There is something at first sight paradoxical in saying, that prayer is the beginning of conversion to God, and also the highest token of perfection. 334Yet so it is. Prayer is the very breath of the regenerate life. Without it no spirit of man can live. Prayer is also the nearest approach to the work of saints unseen, to the heavenly glory, to the beatific vision. It is well to bear this in mind; for in what do people more deceive and distress themselves than in the duty of prayer? Sometimes we see people living on in a full belief that they do pray, when we have every reason to believe that they have never so much as realised the very idea of what prayer is; for instance, persons of a correct life, with cold affections, strong understandings, watchful against what they call enthusiasm and excited feelings; or again, those who take the tone of the world, live in society, busy themselves with it usages and events; people of an external life, who live out of their own hearts, having their attention drawn away from themselves, and their thoughts active about this visible world. Now, such people are often exemplary in their regularity at all stated duties of religion; and they go through them with such a sufficiency of outward care and punctuality, that there appears nothing to be supplied. But, after all, something seems perceptibly wanting within. Perhaps it may be expressed in fewest words as the want of realising their own personal relation to God, and the nearness of His presence to them in acts of prayer. 335But we have no need to speak of others. Who is there that does not know what this means? Who is there that has not passed through such a state of dangerous insensibility; and has become conscious now, in looking back, for how many years his prayers were really mere recitations, without realising the awful directness of our approach to God? And yet all the time we were as unconscious of it as if there were nothing that we did not fully perceive. How long this deceit still hung about us! And though we began at last to be painfully aware of our blindness and lukewarmness, our wandering and distraction in the very act of praying, yet we never half suspected the right cause. For example, how many of us have felt it easier to maintain at least external reverence in public worship than in private prayer, partly be cause the eyes of others were upon us, and partly because our attention was stimulated by the devotions of others. When we have gone into our own private room, we have seemed to become altogether changed; our thoughts abroad, our affections cold, and our very body weary of kneeling. On the other hand, many people greatly distress themselves about their prayers: I do not say needlessly, for there is need enough; but their distress is often an obstruction rather than a help. They complain of indevotion, of inability to pray, or to fix their 336minds. It seems to them to be altogether unreal, and a sort of forced and artificial state of mind.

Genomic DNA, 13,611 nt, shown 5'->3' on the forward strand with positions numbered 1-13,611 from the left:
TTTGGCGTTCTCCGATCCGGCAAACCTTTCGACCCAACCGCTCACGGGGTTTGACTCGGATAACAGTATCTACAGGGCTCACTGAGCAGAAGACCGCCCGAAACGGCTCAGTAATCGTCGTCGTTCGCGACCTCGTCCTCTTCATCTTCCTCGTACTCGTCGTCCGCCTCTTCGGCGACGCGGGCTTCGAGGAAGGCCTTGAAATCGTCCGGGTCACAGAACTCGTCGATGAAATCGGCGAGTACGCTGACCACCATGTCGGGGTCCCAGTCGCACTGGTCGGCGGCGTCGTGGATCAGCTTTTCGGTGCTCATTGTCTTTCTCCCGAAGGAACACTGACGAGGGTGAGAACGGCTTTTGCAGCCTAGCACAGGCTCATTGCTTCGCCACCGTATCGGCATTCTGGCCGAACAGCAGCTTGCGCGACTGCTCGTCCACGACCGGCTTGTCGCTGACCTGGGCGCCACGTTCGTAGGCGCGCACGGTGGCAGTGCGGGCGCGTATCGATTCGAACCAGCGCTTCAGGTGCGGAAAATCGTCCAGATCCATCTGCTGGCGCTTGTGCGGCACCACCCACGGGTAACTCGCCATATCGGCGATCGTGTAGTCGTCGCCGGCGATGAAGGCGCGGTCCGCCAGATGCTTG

Now, it is of course impossible to lay down any laws in a matter so mysterious, and so nearly related to the inscrutable workings of the Spirit of God. It is indeed true that sometimes men converted late in life, or after great sins, or by sudden causes, exhibit a wonderful vividness of compunction and a fervent spirit of prayer. But these are exempt cases; and even they often subside after wards into the condition in which the great majority of men are to be found. For the most part the habit of prayer keeps pace with, or but little outstrips, the habit of patience, meekness, humility, and the like; that is to say, it is matured with the maturing of the spiritual life. And indeed it seems plain that it must be so; for what are the springs of prayer but a sense of sinfulness, a desire of abasement and of sanctification? But before these can exist, the moral effects of past sins, by which the edge of the conscience has been blunted and the purity of the affections soiled, must be in part taken away. This is not the work of a day, but of a long season, often of years; and these hindrances must be borne as a deserved chastisement and humiliation. In this way even the mat ter of our distress becomes a wholesome discipline for our correction. We cannot, without long and 337persevering endeavours, imitate our Lord in His prayers, any more than in His patience. We must be first, in some measure, conformed to Him in the perfections of His heavenly life, before our hearts can pour themselves out in fervent intercessions. The most perfect prayers are those of saints and of little children, because in both there is the same freedom from the hard, unconcerned, self-contemplative habit of mind which besets the common sort of Christians, and the same presence of awe, tenderness of conscience, simplicity, and truth. The very weakness of children has the same effect as the strength of saints. Children have not yet learned to know the world, and saints have renounced it, and both are free from its solicitations and intrusions.